Riders on the Storm - Of Men and Mavericks
It is an almost inviolable rule that Hollywood attempts at surf movies are not received well by surfers. Part of it has to do with a studio tendency toward surf tropes and clichés (“Cowabunga!” “Hang Ten!”). More of it has to do with the nature of the sport itself: it breeds localism. Not just the xenophobic, occasionally violent expressions of localism that enforce the pecking order, but, more prevalent, a fierce love of place. To learn the personality of a particular wave is to become intimate with the contours of a landscape, to map that landscape and make it yours. Surfers will say that the character of a break influences the local culture. In other words, a filmmaker who wishes to get a surf spot right by its locals has his work cut out for him.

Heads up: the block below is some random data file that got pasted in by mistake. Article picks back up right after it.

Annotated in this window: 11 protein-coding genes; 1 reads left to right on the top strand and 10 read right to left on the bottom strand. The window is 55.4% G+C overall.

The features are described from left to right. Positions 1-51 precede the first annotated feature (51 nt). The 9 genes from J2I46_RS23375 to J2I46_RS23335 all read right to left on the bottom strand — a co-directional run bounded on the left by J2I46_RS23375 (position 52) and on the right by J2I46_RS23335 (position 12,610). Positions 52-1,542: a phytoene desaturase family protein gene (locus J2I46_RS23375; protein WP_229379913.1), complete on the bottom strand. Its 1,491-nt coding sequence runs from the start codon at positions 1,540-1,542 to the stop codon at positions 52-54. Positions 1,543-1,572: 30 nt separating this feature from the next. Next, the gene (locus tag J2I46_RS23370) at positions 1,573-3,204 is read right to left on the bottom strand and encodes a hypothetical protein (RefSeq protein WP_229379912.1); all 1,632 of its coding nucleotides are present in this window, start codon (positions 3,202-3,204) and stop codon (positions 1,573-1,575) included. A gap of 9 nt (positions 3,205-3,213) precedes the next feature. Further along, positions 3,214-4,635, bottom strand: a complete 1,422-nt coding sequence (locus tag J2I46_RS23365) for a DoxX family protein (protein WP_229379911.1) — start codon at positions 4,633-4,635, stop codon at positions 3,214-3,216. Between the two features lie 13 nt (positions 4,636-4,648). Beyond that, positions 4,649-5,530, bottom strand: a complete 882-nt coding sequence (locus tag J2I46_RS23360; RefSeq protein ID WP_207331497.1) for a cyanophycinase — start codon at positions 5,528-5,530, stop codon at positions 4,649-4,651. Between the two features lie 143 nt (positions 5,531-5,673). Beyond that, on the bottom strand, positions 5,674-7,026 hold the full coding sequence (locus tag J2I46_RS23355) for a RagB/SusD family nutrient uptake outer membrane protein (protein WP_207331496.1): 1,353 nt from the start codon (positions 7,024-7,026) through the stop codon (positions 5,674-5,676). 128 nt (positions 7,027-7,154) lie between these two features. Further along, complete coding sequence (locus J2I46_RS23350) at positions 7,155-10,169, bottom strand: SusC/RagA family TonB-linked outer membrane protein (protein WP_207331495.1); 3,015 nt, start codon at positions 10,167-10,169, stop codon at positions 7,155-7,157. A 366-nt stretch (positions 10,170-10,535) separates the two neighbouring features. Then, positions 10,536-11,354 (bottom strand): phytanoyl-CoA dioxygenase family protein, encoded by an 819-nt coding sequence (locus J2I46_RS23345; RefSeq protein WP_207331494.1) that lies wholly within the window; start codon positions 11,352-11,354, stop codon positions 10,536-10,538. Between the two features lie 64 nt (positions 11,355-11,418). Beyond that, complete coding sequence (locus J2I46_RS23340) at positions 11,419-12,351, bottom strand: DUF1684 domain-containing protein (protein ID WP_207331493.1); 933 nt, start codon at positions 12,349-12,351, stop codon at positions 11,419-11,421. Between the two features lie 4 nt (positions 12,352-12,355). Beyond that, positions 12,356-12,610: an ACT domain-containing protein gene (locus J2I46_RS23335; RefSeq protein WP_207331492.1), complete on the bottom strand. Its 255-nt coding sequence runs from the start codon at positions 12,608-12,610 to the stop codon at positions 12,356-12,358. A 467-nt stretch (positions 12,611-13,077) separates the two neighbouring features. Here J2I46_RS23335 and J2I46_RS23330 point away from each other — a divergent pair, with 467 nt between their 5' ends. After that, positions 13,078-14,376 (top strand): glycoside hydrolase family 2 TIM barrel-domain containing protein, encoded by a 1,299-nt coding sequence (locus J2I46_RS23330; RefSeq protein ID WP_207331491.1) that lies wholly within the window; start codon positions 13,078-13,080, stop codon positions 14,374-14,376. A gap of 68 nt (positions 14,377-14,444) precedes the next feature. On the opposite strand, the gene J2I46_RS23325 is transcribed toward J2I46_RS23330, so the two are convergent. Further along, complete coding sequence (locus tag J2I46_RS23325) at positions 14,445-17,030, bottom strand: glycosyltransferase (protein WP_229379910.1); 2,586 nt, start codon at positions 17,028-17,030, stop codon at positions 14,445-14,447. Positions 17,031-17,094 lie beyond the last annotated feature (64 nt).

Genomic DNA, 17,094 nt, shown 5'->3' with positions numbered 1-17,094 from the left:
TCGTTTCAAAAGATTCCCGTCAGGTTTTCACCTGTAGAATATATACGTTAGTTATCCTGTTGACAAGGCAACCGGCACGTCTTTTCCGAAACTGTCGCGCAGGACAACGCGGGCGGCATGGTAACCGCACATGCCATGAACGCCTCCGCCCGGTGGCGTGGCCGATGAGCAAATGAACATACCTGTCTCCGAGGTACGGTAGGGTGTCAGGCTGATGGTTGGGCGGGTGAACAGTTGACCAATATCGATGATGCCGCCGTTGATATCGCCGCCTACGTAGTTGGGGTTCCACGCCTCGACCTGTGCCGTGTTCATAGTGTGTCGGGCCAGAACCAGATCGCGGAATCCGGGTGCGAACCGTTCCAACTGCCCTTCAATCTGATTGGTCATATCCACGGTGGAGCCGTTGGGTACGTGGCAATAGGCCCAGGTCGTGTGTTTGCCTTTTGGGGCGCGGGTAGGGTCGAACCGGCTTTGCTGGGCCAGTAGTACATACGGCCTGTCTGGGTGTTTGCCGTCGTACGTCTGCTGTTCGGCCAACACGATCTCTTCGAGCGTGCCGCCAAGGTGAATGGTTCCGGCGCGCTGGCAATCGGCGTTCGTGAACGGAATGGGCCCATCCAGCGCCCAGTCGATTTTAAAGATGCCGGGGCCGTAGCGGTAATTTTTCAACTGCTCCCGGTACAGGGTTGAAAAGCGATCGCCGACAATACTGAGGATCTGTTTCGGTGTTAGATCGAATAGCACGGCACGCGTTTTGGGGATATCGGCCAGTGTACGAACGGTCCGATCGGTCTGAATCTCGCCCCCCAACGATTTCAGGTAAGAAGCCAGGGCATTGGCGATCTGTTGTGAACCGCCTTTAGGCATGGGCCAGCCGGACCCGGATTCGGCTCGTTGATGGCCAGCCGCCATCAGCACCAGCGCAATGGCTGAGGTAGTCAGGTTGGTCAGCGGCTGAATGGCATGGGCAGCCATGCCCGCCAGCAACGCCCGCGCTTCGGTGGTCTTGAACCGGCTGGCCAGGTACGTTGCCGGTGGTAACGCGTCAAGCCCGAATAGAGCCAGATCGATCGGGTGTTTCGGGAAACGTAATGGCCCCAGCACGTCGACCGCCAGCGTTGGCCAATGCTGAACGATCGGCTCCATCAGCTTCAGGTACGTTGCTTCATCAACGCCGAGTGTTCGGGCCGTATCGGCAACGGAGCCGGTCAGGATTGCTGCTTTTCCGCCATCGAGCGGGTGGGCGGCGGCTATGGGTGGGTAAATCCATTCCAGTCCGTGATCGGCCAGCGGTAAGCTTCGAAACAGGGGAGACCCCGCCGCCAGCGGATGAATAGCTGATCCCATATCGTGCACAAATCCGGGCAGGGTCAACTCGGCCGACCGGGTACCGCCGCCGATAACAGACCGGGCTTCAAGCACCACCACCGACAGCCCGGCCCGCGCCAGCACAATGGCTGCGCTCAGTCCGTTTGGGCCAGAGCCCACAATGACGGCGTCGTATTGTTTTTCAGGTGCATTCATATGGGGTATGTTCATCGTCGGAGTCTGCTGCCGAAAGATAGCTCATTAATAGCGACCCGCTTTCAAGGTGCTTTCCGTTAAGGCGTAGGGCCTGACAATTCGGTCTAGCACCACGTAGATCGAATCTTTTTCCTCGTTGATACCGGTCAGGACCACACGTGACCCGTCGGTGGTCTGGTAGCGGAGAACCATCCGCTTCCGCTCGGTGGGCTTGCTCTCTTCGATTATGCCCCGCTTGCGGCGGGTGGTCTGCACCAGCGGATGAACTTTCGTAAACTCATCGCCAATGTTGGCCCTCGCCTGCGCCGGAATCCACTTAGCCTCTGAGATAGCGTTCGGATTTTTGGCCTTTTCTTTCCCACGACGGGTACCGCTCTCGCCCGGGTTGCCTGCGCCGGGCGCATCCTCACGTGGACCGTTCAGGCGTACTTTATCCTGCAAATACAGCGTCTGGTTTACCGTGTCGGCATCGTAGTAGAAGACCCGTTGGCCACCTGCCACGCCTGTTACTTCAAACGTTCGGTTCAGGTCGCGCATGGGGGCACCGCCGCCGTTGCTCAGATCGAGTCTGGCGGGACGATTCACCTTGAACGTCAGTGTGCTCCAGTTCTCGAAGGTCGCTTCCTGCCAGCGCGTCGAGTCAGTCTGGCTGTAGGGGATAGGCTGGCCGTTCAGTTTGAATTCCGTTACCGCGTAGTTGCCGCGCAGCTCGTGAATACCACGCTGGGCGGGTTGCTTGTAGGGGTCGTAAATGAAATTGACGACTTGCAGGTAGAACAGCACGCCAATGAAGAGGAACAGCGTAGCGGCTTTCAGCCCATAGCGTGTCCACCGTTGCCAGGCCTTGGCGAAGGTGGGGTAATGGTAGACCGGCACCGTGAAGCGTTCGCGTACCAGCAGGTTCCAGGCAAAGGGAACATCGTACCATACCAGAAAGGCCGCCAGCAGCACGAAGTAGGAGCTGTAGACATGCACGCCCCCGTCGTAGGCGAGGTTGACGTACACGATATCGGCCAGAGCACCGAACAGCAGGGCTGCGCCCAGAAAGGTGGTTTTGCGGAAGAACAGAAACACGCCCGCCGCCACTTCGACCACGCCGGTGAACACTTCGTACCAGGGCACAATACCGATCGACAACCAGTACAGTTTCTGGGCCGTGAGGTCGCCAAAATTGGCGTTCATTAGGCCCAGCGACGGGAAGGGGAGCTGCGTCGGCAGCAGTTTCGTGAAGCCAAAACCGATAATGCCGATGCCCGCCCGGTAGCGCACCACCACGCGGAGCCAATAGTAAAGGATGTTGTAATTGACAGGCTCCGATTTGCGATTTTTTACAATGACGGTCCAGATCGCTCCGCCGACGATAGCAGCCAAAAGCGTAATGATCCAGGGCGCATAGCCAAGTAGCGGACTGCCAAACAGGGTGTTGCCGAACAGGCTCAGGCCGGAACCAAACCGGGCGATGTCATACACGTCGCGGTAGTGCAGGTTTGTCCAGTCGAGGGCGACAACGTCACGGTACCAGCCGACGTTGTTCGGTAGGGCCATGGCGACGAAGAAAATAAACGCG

It was with this in mind that the team behind “Of Men and Mavericks,” due out this fall, went to rather prodigious lengths to make their film anthropologically correct. Directed by Curtis Hanson (“8 Mile,” “L.A. Confidential”), the biopic tells the story of Jay Moriarty, a surfer who helped put Maverick’s — an enormous break a half-mile offshore near Santa Cruz, Calif. — on the map when, in 1995, a photograph of him wiping out in a 30-foot swell made the cover of Surfer magazine. He was 16. Though he died young, in 2001, Moriarty remains the spot’s most celebrated stylist, the standard by which all performances at Maverick’s are judged.